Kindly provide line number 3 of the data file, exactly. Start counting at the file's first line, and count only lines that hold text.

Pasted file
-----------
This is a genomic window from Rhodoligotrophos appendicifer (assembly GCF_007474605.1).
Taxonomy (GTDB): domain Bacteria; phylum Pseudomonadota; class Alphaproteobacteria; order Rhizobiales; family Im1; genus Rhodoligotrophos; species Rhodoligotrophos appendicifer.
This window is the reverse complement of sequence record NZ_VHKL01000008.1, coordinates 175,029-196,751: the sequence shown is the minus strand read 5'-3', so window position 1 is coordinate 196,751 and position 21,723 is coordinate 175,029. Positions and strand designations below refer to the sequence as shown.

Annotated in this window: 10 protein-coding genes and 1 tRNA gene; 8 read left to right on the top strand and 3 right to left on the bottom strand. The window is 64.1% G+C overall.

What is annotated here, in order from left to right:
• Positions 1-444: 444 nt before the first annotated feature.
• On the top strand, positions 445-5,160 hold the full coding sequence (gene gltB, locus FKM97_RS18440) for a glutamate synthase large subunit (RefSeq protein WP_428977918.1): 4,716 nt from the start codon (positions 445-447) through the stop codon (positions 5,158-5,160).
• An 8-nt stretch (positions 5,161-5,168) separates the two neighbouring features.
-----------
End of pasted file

This window is the reverse complement of sequence record NZ_VHKL01000008.1, coordinates 175,029-196,751: the sequence shown is the minus strand read 5'-3', so window position 1 is coordinate 196,751 and position 21,723 is coordinate 175,029. Positions and strand designations below refer to the sequence as shown.